The extension is hosted at addons.mozilla.org, a highly reputable site. They also provide lots of great management features that are handy to developers. I hope you enjoy using Tw-autocomplete.
Firebug is a great development tool, and has a really handy logging interface that you can dump debugging info to. Just calling console.log(whatever) will dump it to the main Firebug interface as text that you can copy/paste, scroll through, etc.
If you’re developing a Firefox extension, this debugging capability is really useful. Except, calling console.log() doesn’t work, console isn’t defined for the browser, only for each window.
The trick? Call it directly from the Firebug extension object.
Be sure to capitalize both Firebug and Console, and you’ll be good to go. In addition to having great capabilities for logging, the console will prevent your debugging messages from popping up to your users, in case you leave some code where it shouldn’t be.
By the way — if you found this helpful, check back here in a few days. I’ve submitted a presentation proposal to SXSW for Firefox extension development, where I’ve got tons of info for creating extensions for web applications. They collect votes from the community, and I’d like your support. Plus, if the presentation goes through, I’ll be collecting lots of my best tips and putting them online as a resource for the attendees. That means you’ll get all of them too, and you don’t have to go anywhere! 😀
Edit (2008-08-21: Added link for SXSW voting panel)
I just forwarded an email asking for an RFP around to the team at Cloudspace, and since I use address book autocomplete, I checked the email addresses very carefully before sending the email. I’ve heard of (and seen) too many instances where someone quickly sent an email, and addressed it to the wrong person. Funny how it seems to happen most when the person who actually receives the message is the one person who it should definitely have not gone to.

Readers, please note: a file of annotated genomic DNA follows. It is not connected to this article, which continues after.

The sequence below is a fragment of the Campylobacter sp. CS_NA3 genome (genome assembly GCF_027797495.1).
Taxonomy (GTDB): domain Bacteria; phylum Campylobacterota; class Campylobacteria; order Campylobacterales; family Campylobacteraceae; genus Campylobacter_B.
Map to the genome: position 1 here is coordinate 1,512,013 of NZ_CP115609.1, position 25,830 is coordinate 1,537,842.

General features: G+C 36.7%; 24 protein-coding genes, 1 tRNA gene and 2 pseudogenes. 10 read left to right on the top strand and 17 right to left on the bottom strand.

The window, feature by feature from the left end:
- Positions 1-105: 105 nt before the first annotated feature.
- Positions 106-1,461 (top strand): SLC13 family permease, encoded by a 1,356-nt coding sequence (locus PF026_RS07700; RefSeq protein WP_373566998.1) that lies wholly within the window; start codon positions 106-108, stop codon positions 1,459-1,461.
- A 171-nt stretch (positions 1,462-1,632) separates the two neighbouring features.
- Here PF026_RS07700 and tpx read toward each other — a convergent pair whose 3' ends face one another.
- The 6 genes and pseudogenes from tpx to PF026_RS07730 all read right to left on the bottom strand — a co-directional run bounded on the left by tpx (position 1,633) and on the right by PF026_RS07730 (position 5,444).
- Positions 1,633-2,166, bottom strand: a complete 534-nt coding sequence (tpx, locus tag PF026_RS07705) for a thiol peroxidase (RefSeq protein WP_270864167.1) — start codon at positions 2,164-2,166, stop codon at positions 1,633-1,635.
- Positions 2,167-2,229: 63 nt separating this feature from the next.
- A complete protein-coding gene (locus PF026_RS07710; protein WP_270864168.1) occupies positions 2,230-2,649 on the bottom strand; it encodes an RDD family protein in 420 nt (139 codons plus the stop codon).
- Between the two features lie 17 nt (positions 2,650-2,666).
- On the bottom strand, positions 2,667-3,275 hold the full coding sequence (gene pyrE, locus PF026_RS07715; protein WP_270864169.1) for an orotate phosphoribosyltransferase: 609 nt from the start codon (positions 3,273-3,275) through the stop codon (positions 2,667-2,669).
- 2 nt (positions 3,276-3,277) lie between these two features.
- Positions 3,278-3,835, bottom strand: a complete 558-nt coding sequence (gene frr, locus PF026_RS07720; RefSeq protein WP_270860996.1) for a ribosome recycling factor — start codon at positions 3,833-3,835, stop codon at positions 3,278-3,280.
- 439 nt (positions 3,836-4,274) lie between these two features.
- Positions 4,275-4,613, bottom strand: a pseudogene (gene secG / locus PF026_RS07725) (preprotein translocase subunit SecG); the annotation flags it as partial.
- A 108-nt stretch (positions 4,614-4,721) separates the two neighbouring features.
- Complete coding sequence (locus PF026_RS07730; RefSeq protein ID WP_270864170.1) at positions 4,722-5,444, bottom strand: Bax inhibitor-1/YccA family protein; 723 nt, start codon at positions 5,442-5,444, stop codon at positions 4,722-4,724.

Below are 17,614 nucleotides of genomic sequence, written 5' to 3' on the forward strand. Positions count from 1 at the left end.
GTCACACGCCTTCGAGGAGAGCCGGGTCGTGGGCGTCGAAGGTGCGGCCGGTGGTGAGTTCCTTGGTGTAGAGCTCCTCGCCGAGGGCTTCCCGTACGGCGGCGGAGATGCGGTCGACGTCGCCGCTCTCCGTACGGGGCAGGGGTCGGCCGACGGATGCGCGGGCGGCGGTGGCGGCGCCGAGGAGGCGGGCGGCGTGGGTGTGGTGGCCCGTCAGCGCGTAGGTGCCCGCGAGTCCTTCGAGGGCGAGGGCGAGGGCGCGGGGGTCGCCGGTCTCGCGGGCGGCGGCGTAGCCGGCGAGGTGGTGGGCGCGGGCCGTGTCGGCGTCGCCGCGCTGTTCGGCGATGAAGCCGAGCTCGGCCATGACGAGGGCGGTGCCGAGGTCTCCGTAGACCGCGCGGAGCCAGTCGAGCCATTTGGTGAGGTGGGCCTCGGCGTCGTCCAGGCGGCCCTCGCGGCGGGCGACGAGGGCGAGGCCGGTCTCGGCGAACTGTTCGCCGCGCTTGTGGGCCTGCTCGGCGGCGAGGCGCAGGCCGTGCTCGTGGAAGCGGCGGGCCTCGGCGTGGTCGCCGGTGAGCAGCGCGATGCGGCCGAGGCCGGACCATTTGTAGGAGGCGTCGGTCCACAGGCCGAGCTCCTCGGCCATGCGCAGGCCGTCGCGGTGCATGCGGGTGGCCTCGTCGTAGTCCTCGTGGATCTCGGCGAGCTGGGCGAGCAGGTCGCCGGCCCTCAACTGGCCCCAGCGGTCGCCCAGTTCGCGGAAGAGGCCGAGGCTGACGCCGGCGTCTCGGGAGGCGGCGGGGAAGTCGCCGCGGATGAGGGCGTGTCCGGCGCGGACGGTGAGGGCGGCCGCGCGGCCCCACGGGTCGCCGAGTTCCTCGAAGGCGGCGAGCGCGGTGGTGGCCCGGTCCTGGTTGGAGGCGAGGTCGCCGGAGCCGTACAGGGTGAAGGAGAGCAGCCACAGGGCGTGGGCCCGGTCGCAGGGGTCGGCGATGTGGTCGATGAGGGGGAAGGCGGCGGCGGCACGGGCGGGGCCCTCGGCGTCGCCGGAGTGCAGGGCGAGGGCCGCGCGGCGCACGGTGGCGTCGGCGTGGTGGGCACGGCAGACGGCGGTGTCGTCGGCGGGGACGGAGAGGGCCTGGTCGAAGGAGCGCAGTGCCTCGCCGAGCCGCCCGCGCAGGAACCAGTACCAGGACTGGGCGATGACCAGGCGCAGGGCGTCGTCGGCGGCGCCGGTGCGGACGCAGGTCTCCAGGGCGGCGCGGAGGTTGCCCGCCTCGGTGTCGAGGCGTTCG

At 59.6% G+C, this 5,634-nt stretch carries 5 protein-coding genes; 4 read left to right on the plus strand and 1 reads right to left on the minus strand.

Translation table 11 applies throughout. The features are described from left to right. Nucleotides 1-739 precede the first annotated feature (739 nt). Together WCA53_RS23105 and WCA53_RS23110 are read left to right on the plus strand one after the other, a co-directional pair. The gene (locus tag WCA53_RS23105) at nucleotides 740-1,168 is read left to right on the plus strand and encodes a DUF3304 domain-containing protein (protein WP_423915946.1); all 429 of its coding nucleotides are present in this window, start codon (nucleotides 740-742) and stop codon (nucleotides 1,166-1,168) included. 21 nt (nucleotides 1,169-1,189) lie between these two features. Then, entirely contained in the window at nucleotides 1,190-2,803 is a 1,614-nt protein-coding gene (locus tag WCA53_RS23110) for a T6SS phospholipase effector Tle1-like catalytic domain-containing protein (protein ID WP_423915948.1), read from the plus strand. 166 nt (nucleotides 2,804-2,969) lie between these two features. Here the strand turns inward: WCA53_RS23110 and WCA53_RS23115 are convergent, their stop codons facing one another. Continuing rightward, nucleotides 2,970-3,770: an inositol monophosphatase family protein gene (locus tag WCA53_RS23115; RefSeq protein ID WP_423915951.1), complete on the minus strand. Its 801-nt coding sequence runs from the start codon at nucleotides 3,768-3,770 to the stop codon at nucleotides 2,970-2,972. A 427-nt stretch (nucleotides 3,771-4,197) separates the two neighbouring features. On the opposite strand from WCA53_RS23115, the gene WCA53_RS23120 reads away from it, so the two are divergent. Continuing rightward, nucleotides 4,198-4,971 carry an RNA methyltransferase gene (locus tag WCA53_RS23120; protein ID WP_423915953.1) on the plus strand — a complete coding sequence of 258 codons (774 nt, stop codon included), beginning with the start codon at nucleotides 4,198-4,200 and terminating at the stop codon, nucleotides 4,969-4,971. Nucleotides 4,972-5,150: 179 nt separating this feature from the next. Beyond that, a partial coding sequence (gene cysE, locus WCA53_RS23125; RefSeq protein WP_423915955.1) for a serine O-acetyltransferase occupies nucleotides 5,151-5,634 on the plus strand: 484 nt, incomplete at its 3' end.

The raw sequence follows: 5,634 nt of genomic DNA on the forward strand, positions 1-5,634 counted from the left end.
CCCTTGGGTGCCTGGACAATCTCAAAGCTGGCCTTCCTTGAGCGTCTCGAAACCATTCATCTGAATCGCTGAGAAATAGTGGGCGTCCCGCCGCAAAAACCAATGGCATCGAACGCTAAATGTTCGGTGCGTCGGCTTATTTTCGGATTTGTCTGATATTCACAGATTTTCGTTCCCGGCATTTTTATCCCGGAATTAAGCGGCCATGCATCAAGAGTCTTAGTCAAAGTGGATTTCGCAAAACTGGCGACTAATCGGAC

Ideally, my email client would have pictures of everyone, automatically grabbed from their Facebook/Myspace/Interblag Networking accounts. Humans are so visual that it would be immediately noticed if an email wasn’t going to who I wanted it to.
I think the next best thing — at least from a corporate email perspective — would be an highly noticeable icon in the mail window that would only display if all recipient email addresses matched a set of criteria. Some obvious ideas are:
- All domains match each other
- All domains are on a whitelist
- All domains match the sender’s domain
It should be easy enough to hack together an extension for Thunderbird to implement the “highly noticable icon,” but I know that the photos of everyone is the killer of the two. I think it’ll be another few years before we have good enough pictures of everyone (in terms of being auto-grabbable, and not having to take their picture deliberately), but I think the concept will show up soon.
OK. Because this was confusing the hell out of me, I had to post about figuring it out.
Let’s say you’re a developer writing a Mozilla Firefox Extension that searches for text on a page (or rather, in a browser window). If you have a button that has the following functionality attached onclick:
var webBrowserFind = getBrowser().selectedBrowser.webBrowserFind;
webBrowserFind.searchString = TEXT_TO_SEARCH_FOR;
var result = webBrowserFind.findNext();
So, every time you click the button, it will search for the text in the current browser tab. Cool.
I did this, and it was working fine, until I wanted to find the second instance of the string on the page. I’d click it twice. Sometimes it would highlight the first instance again. Sometimes it would highlight the second instance. No real sign as to why, and as a kicker, it would never find past the first two instances of the string on the page.
Turns out that after a certain timeout, the nsIWebBrowserFind interface is going to reset which find instance it was at. This means that on the second click, it will find the first occurrence again. If you click twice within the timeout, you’ll get the second result. I didn’t see any mention of this in the documentation, and it’s not clear what the mechanism is that’s resetting the instance.
If you click really fast, you’ll get the third and fourth results. For once, getting frustrated and repeatedly clicking fast was the solution.
Hat tip to mfinkle and johnm of irc.mozilla.org#extdev for helping me find the nsIWebBrowserInterface in Seamonkey